My mom had me at 15 and nearly put me up for adoption—she even picked out a family. She was prepared to be selfless but couldn't go through with it when I was born. Instead, she took on the responsibility of raising a child with no resources. We struggled, but she never let me know it, because she always figured it out—she'd sneak me into her radiology lab job and have me sleep in a hospital bed while she finished her shift. It was all fun and normal for me. Between my mom and grandmother, I always had what I needed.
Including a strong connection to your Mexican heritage. How did you navigate being both Black and Brown?
Strong Mexican women molded me and made me what I am today. I was raised surrounded by the culture. But I knew that my skin was darker and that my dad was Black. As I've gotten older and moved through the world, I've made it a point to learn more about each of my cultures. When people see my name on paper, they're not expecting someone like me, a Black girl with a Latin name, to show up. But I've always appreciated knowing that I was different.
Did that inspire your artistic focus?
Featuring Black and Brown women in my work is the best way to let people like me know that they're seen, heard, and understood. I focus on those who are normally quieted in some way. That's one reason the fashion in my work is always very intentional. I make the figures bold because it's okay to stand out. We command the room and demand attention, and we must channel that to make positive change. I'm encouraging Black and Brown women to take up space because we belong here.
The Black Lives Matter (BLM) movement had a profound effect on your work. Why did you feel compelled to make a print and donate the proceeds to the cause?
Art is a tool for me to get my feelings out. I didn't know how to express verbally the many emotions that come with witnessing the senseless killings of Black and Brown people time and time again. So I found every shade of brown paint I owned and created a piece out of pure emotion. The message behind Black Lives Matter—Keep Blooming is to continue pushing even when it feels as if the entire world is against us. It raised $20K for two community-based organizations working to right the wrongs of racial injustices.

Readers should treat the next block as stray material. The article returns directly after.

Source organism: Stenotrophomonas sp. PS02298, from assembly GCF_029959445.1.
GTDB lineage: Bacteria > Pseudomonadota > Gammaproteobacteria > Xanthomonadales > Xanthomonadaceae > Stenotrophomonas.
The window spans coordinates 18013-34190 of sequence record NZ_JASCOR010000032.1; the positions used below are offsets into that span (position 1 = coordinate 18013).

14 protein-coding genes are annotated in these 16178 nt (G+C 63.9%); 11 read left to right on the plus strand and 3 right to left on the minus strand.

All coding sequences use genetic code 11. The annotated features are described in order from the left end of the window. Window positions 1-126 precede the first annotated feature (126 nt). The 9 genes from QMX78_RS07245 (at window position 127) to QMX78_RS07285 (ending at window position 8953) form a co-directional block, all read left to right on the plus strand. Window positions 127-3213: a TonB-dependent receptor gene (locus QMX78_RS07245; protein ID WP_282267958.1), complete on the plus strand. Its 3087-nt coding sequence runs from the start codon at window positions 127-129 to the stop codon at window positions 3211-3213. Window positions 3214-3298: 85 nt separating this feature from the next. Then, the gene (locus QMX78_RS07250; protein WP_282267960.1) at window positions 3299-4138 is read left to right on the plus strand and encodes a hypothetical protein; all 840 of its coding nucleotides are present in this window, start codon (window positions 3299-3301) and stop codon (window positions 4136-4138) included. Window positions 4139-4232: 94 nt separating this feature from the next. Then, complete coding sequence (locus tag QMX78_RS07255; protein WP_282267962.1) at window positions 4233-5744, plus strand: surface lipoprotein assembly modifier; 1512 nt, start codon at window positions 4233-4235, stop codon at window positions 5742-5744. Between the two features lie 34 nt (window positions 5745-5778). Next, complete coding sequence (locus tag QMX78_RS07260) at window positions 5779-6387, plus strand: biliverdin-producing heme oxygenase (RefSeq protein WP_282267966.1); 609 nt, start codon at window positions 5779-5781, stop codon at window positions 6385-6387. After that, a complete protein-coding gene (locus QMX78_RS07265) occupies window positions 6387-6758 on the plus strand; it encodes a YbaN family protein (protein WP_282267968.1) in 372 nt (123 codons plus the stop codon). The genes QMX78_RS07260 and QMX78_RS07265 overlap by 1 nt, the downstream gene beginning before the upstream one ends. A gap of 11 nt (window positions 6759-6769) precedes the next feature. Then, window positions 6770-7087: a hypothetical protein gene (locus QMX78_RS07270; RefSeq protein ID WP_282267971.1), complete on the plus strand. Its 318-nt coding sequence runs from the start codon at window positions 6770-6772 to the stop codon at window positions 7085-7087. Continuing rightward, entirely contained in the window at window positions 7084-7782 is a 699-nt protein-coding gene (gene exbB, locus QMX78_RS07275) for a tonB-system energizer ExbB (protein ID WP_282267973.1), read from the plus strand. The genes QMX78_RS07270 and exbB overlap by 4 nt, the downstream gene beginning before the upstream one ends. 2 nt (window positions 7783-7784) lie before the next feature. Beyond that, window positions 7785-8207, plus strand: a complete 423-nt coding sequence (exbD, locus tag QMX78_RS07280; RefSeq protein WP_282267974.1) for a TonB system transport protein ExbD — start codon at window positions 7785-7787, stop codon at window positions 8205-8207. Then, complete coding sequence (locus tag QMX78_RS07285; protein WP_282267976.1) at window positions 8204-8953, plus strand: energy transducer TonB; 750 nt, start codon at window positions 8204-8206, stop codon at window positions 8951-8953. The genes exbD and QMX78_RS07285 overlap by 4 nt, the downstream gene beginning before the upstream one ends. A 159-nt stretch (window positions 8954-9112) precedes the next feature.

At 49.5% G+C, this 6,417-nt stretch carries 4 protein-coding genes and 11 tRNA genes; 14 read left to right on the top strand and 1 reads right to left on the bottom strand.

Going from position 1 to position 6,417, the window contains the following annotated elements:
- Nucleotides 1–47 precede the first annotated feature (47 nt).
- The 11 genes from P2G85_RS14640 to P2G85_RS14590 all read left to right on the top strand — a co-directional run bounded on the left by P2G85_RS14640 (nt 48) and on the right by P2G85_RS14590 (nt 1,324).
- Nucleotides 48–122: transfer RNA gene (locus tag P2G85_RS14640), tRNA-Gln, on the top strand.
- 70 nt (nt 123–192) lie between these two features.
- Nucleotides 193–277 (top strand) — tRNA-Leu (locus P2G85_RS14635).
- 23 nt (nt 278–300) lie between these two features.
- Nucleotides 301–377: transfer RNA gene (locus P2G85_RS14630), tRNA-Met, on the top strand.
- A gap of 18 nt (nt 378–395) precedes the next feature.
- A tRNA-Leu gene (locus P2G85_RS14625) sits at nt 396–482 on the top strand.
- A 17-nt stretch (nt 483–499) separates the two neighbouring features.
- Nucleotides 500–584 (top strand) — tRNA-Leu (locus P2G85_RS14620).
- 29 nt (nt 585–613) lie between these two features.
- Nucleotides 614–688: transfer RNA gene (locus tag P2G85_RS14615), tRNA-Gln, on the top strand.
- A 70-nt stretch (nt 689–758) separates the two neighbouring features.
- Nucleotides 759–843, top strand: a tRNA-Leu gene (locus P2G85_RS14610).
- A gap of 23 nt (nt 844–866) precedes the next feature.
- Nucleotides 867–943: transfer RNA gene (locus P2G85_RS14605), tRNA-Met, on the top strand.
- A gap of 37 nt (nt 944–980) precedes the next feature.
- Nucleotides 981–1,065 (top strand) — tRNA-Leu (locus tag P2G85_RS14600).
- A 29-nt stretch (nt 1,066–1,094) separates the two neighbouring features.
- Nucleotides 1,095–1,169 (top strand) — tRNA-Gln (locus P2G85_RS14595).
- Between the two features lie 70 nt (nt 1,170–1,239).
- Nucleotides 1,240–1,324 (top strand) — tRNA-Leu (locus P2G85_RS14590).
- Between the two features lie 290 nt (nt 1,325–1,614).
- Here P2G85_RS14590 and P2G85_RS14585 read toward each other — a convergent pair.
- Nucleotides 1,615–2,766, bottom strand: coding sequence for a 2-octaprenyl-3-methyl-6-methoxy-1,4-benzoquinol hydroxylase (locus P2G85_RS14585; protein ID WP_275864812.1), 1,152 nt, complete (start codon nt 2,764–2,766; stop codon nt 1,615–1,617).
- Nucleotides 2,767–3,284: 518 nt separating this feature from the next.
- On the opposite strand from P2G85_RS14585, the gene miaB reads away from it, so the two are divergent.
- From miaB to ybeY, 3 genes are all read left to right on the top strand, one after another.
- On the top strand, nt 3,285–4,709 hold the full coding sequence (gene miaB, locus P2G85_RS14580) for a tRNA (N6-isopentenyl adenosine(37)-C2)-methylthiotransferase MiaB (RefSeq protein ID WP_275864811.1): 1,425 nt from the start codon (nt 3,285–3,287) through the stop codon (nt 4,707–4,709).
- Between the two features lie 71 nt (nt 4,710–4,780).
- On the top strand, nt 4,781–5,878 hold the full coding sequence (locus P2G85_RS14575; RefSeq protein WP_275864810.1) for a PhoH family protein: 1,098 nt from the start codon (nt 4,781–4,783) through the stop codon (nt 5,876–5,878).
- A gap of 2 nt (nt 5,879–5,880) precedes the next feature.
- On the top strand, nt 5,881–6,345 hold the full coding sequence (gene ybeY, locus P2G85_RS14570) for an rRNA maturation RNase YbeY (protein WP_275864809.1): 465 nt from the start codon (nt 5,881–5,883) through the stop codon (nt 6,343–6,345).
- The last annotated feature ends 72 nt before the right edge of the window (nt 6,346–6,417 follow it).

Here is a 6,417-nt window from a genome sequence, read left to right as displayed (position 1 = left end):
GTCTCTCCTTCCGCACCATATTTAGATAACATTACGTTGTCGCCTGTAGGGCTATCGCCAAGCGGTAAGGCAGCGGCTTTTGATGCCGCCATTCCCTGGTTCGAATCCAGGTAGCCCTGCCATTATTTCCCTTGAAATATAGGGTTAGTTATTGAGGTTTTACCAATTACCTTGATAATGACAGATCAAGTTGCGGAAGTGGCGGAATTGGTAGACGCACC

How do you explain BLM to your kids?
I've tried to be open with Marcus Jr and Marley about everything. I coparent with their father, and I asked him if he was okay with us giving them this information. I've talked to them about George Floyd and Breonna Taylor, and I give them the space to ask questions. After one of those conversations, we walked into a store, and there was a female cop, and Marley was scared. "Is she here for you?" she asked. I told her the police officer was probably getting cereal for her kids. I try to explain all sides. There's a way to inform your children and protect them at the same time. I can't have my kids being afraid of the world.
Has the pandemic made you all closer?
It's allowed me to connect with my children on a different level, especially because I've made so much art with them during this time. Marley is artistic, and Marcus Jr is really into music. When I was a kid, creating was always inside of me—I could never get away from it. So when my daughter wants to paint at 9 p.m., right before bedtime, we make sure she gets to. If my son wants to hear some crazy rock song on the way home from school, we do that, because you never know what that will spark. I really love being responsible for the upbringing of another human.
They must be proud of their mom.
There's really no greater job than motherhood. It's the most special, beautiful thing. What I preach to my children more than anything is going after your dreams. And having faith in themselves. With kids, we tend to focus on learning letters and numbers and colors, but a confident child is capable of anything. My life is proof—when you believe in yourself, and feel loved by your family, the possibilities are endless.
This article originally appeared in Parents Latina's February/March 2021 issue as "In Full Bloom."